Before an individual can be admitted to a Medicaid nursing facility, they are required to receive a Level I Preadmission Screening and Resident Review (PASRR). One component of that assessment is to identify individuals who may have an intellectual, developmental disability (ID/DD) or mental illness (MI). In addition, certain responses on the Level I assessment will trigger a more in-depth Level II PASRR assessment.

PASRR has three main goals: to assess whether an individual may have an MI or IDD condition, determine the least restrictive living environment to meet the individuals total care needs, and to identify any specialized services the individual might require while at a skilled nursing facility.

States are given the ability to create their own assessment tools, and while there is some variation, especially with Level I, both the Level I and II assessments must be designed to achieve the stated goals in a standardized and verifiable manner. The need for standardization makes it difficult to ensure that assessors apply a person-centered approach to their Level II assessments…difficult but not impossible.

A person-centered approach to PASRR means that clinicians and assessors prioritize individuals’ needs during this vulnerable life transition, ensuring that each individual has a say in their care, by engaging with them to confirm their current diagnoses and needs.

Going Beyond Checkbox Assessments

To achieve a true person-centered approach, it is imperative that the assessment is more than checking the boxes —it drills down into what is important to the individual and what services might meet those needs. Asking open ended questions, such as “What would make your life better here?” or “What would have to be in place to make that happen?” or “What worries you the most?” allows the individual to comment without directing them to a particular answer.

By involving the member being assessed in a meaningful conversation about their wants and needs, Telligen assessments provide a focus that can assist facilities in identifying personalized and individualized specialized services to meet the needs of individuals that they may never have thought of before.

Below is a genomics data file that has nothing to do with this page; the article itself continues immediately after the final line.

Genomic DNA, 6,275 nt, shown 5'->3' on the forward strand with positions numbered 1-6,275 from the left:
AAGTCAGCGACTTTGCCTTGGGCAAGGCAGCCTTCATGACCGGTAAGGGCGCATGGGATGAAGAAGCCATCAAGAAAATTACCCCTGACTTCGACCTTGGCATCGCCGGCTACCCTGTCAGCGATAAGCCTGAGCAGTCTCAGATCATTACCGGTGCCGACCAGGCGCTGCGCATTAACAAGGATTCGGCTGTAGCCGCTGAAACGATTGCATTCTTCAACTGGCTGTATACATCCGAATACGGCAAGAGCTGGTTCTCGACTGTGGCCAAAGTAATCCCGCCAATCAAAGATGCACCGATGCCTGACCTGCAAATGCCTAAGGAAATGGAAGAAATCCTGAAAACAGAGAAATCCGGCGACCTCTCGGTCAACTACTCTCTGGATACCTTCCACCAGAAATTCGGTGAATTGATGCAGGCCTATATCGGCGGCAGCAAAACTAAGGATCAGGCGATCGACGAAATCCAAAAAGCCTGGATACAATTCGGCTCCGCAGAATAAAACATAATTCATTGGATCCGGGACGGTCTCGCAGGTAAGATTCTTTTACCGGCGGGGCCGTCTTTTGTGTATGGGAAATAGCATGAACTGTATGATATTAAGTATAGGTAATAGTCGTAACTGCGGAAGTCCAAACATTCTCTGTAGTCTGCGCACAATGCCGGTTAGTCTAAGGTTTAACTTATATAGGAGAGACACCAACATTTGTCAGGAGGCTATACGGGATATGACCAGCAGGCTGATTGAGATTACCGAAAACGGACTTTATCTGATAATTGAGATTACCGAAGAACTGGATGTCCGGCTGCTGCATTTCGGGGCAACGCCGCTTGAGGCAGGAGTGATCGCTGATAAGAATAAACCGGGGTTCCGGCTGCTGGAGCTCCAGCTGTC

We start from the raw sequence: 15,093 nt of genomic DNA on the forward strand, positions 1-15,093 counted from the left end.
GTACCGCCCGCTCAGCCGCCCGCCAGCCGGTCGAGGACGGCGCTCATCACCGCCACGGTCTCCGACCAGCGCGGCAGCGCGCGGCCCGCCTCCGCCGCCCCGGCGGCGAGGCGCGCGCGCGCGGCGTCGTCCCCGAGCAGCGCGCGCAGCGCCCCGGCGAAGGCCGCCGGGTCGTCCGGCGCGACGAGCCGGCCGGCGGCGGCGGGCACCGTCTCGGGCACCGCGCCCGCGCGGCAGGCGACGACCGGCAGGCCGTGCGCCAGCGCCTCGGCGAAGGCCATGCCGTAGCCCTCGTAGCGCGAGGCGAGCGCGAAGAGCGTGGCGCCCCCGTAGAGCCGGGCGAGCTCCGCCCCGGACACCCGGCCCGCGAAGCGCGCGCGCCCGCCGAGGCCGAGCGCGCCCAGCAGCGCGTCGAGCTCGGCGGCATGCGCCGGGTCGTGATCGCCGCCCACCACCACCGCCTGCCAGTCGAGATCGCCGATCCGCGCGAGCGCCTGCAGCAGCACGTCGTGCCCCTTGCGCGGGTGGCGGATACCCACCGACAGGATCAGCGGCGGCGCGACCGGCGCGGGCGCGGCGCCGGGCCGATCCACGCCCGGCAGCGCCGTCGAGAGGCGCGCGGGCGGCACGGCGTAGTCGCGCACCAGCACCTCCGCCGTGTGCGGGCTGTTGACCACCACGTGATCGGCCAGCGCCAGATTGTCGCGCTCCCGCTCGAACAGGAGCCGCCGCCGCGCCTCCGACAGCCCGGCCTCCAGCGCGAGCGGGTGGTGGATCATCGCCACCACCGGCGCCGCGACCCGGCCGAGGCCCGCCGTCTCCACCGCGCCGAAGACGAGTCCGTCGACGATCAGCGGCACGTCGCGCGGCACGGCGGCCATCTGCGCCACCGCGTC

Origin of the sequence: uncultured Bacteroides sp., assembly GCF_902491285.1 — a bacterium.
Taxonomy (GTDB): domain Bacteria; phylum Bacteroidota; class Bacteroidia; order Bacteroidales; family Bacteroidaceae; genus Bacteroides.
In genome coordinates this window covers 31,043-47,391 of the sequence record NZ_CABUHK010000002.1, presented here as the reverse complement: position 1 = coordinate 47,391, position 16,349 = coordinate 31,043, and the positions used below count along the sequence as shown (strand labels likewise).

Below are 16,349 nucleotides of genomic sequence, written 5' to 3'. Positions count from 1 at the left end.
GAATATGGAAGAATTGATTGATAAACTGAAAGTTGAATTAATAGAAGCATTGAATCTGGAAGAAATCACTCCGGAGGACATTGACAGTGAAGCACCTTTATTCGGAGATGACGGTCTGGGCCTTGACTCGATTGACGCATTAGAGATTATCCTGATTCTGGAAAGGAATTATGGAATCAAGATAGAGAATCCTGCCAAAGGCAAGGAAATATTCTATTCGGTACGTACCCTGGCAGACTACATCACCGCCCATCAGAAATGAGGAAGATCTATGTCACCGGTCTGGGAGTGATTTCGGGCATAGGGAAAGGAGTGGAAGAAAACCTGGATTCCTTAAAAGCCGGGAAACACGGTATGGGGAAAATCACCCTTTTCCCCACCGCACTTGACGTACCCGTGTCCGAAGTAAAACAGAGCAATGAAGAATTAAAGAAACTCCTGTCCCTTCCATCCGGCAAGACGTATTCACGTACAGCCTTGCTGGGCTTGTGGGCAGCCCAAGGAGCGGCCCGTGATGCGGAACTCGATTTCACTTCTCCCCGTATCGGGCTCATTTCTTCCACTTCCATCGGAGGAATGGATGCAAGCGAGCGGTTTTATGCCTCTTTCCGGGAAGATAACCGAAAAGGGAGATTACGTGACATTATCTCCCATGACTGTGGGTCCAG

The answer to how to best serve the individual may not lie in traditional services. A person-centered approach may mandate the facility to think outside the realm of what is currently being offered to meet an individual’s unique needs.

For instance, when a facility found that their resident, normally outgoing and chatty, was experiencing loneliness and, as a result, picking numbers randomly out of the phone book and calling people in their small town, they needed to help them find a way to better meet that need for socialization or friendship. The facility enlisted the help of a local group and set up a calendar so that the resident could call and talk to people on a regular basis in a way that was safer for them and allow them to have real conversations. This service geared specifically to the needs of this individual provided him with a safe and fulfilling outlet, which allowed him to grow his connections to the community.

The service or solution does not always have to be that involved or cost a great deal. The key is to use the information gleaned from the appreciative inquiry utilized during the assessment to find the best way to meet the needs of the individual based on their answers. It might be as simple as providing a Trac phone, so that someone could make a call to a loved one whenever they wanted or a special food that they would like to have on a regular basis.

Digging deeper into an individual’s wants and needs takes the assessment from merely a transaction to a partnership and recognition that while they may need support for daily living from a nursing facility, individuals still have a say and are the priority in the decision-making process. It is also a recognition that the individual is the priority and the goal is ultimately to preserve the highest level of independence and autonomy possible.